The Cancer Information and Counseling Line, also called CICL, is a nonprofit, toll-free service. It has been providing emotional support, specialized counseling and cancer information to thousands of people across the country for nearly 25 years.

Each call is assessed by a cancer information and triage specialist who is able to help the caller with detailed resource information. Callers also are given the option of talking to one of the professional counselors, who give supportive, practical guidance on how to cope with the emotional toll a cancer diagnosis can take.

All of the counselors have master’s degrees and extensive experience in psychosocial counseling of cancer patients and their significant others. Each counseling session is focused on meeting the needs of the caller.

In addition to information supplied over the phone, the AMC Cancer Research Center has an extensive library of cancer-related materials that can be mailed to callers upon request.

The CICL is funded by private donations. As health care continues to evolve, the CICL hopes to expand to meet the growing emotional and informational needs of people affected by cancer.

7 Diabetes Foot Care Tips

By , May 17, 2018 8:05 pm

330

If you have diabetes information about how to manage your condition is vital to your well being. Reduce your risk of infection or amputation by incorporating these 7 foot care tips…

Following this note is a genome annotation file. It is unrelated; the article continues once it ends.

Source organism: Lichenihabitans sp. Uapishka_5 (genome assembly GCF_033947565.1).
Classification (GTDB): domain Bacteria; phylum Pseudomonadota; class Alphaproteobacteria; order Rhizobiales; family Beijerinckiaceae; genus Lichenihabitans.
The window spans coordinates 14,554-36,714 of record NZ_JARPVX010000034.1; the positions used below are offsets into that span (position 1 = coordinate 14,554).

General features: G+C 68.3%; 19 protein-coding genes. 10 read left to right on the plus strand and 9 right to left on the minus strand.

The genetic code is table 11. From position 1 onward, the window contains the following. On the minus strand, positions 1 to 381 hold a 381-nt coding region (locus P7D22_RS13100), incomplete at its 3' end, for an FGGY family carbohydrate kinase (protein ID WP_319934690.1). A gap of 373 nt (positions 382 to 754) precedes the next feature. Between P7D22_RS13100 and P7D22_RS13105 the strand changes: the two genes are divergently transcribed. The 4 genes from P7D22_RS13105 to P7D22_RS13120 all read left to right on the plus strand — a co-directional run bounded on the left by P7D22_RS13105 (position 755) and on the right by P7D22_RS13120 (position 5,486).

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If you have diabetes information about how to manage your condition is vital to your well being.

If you don’t look after your feet you run the risk of developing sores or infections that could, in the worst case scenario, lead to amputations. As happened to my father-in-law. Reduce your risk of infection or amputation by incorporating these 7 foot care tips…

1) Check your feet daily – especially if you have low sensitivity or no feeling in your feet. Sores, cuts and grazes could go unnoticed and you could develop problems leading to amputations.

2) Don’t go around barefoot, even indoors. It’s easy to tread on something or stub your toes and cut yourself. Protect your feet with socks/stockings and
shoes/slippers.

3) Be careful if you have corns or calluses. Check with your doctor or podiatrist the best way to care for them.

4) Wash your feet daily in warm, NOT HOT water. And don’t soak your feet (even if you’ve been standing all day) because it could dry your skin and form cracks or sores.

5) Take extra care to dry your feet completely, especially between your toes. These are natural moisture traps – leaving them damp or wet could create all sorts of problems.

6) Exercise your legs and feet regularly. Even when sitting you can rotate your ankles; wiggle your toes or move your legs up and down. These all keep your blood circulation flowing and helps to minimize the risk of foot problems.

7) Get your feet professionally checked, at least once a year, for sensitivity and signs of any problems. You can usually arrange this when you have your annual check up for your AC1 levels (blood glucose levels over a 3-month period), blood pressure and cholesterol.

Take constant care of your feet. Get help from a relative or professional; Doctor, diabetic nurse or podiatrist if you are not able to bend when trimming nails or checking for sores. Taking these simple actions will help you reduce the risk of painful problems.

5 Ways to Manage your Diet for Diabetes

By , May 12, 2018 11:50 pm